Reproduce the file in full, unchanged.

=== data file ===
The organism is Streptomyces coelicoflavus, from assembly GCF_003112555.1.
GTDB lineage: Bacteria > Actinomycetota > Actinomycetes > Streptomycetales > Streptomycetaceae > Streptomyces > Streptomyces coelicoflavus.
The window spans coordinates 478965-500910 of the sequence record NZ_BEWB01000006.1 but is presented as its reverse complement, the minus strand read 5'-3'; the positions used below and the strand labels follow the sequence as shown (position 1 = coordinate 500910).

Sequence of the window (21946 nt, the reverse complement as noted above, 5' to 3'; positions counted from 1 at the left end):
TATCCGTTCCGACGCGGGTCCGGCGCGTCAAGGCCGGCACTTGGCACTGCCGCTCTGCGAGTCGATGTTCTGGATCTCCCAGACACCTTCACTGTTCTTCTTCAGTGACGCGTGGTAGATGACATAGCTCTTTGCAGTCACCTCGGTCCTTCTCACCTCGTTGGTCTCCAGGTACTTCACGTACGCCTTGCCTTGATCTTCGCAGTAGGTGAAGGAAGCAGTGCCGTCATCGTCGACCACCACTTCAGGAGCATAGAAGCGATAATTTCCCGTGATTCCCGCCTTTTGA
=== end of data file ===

The organism is Streptomyces coelicoflavus, from assembly GCF_003112555.1.
GTDB lineage: Bacteria > Actinomycetota > Actinomycetes > Streptomycetales > Streptomycetaceae > Streptomyces > Streptomyces coelicoflavus.
The window spans coordinates 478965-500910 of the sequence record NZ_BEWB01000006.1 but is presented as its reverse complement, the minus strand read 5'-3'; the positions used below and the strand labels follow the sequence as shown (position 1 = coordinate 500910).

Sequence of the window (21946 nt, the reverse complement as noted above, 5' to 3'; positions counted from 1 at the left end):
TATCCGTTCCGACGCGGGTCCGGCGCGTCAAGGCCGGCACTTGGCACTGCCGCTCTGCGAGTCGATGTTCTGGATCTCCCAGACACCTTCACTGTTCTTCTTCAGTGACGCGTGGTAGATGACATAGCTCTTTGCAGTCACCTCGGTCCTTCTCACCTCGTTGGTCTCCAGGTACTTCACGTACGCCTTGCCTTGATCTTCGCAGTAGGTGAAGGAAGCAGTGCCGTCATCGTCGACCACCACTTCAGGAGCATAGAAGCGATAATTTCCCGTGATTCCCGCCTTTTGA